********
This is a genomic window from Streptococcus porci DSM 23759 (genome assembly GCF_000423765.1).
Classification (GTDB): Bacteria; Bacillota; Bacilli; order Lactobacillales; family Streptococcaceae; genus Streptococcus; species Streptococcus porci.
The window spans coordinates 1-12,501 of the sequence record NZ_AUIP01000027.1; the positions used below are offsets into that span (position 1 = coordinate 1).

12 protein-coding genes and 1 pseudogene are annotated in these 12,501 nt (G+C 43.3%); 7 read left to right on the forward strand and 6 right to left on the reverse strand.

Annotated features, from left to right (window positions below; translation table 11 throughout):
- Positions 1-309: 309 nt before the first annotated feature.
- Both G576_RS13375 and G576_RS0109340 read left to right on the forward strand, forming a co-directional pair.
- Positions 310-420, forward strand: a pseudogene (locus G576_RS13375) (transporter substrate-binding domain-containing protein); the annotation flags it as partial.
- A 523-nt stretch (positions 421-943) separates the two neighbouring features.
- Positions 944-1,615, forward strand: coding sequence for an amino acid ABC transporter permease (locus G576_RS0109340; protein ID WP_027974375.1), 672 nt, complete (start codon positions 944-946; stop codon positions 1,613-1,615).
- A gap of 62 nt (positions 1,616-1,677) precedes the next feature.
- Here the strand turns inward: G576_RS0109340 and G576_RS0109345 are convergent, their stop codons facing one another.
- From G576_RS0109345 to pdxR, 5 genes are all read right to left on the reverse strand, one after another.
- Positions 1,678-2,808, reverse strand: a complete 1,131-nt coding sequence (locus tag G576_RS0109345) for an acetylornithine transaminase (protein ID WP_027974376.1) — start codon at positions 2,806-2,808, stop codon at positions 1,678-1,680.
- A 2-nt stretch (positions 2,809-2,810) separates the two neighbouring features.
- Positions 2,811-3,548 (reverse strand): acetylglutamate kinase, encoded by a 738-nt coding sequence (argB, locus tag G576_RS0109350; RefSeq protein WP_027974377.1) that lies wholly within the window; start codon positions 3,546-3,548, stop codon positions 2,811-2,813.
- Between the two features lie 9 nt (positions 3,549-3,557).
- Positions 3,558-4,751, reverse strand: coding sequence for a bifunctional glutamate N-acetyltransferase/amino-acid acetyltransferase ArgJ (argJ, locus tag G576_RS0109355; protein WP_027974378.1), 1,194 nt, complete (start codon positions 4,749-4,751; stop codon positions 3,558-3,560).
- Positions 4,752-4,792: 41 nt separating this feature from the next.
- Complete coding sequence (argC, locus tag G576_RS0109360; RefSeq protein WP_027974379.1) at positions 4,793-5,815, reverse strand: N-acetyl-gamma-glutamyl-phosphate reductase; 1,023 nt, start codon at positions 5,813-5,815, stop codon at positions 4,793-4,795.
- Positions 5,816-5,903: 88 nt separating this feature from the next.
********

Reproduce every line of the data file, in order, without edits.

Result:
This is a genomic window from Streptococcus porci DSM 23759 (genome assembly GCF_000423765.1).
Classification (GTDB): Bacteria; Bacillota; Bacilli; order Lactobacillales; family Streptococcaceae; genus Streptococcus; species Streptococcus porci.
The window spans coordinates 1-12,501 of the sequence record NZ_AUIP01000027.1; the positions used below are offsets into that span (position 1 = coordinate 1).

12 protein-coding genes and 1 pseudogene are annotated in these 12,501 nt (G+C 43.3%); 7 read left to right on the forward strand and 6 right to left on the reverse strand.

Annotated features, from left to right (window positions below; translation table 11 throughout):
- Positions 1-309: 309 nt before the first annotated feature.
- Both G576_RS13375 and G576_RS0109340 read left to right on the forward strand, forming a co-directional pair.
- Positions 310-420, forward strand: a pseudogene (locus G576_RS13375) (transporter substrate-binding domain-containing protein); the annotation flags it as partial.
- A 523-nt stretch (positions 421-943) separates the two neighbouring features.
- Positions 944-1,615, forward strand: coding sequence for an amino acid ABC transporter permease (locus G576_RS0109340; protein ID WP_027974375.1), 672 nt, complete (start codon positions 944-946; stop codon positions 1,613-1,615).
- A gap of 62 nt (positions 1,616-1,677) precedes the next feature.
- Here the strand turns inward: G576_RS0109340 and G576_RS0109345 are convergent, their stop codons facing one another.
- From G576_RS0109345 to pdxR, 5 genes are all read right to left on the reverse strand, one after another.
- Positions 1,678-2,808, reverse strand: a complete 1,131-nt coding sequence (locus tag G576_RS0109345) for an acetylornithine transaminase (protein ID WP_027974376.1) — start codon at positions 2,806-2,808, stop codon at positions 1,678-1,680.
- A 2-nt stretch (positions 2,809-2,810) separates the two neighbouring features.
- Positions 2,811-3,548 (reverse strand): acetylglutamate kinase, encoded by a 738-nt coding sequence (argB, locus tag G576_RS0109350; RefSeq protein WP_027974377.1) that lies wholly within the window; start codon positions 3,546-3,548, stop codon positions 2,811-2,813.
- Between the two features lie 9 nt (positions 3,549-3,557).
- Positions 3,558-4,751, reverse strand: coding sequence for a bifunctional glutamate N-acetyltransferase/amino-acid acetyltransferase ArgJ (argJ, locus tag G576_RS0109355; protein WP_027974378.1), 1,194 nt, complete (start codon positions 4,749-4,751; stop codon positions 3,558-3,560).
- Positions 4,752-4,792: 41 nt separating this feature from the next.
- Complete coding sequence (argC, locus tag G576_RS0109360; RefSeq protein WP_027974379.1) at positions 4,793-5,815, reverse strand: N-acetyl-gamma-glutamyl-phosphate reductase; 1,023 nt, start codon at positions 5,813-5,815, stop codon at positions 4,793-4,795.
- Positions 5,816-5,903: 88 nt separating this feature from the next.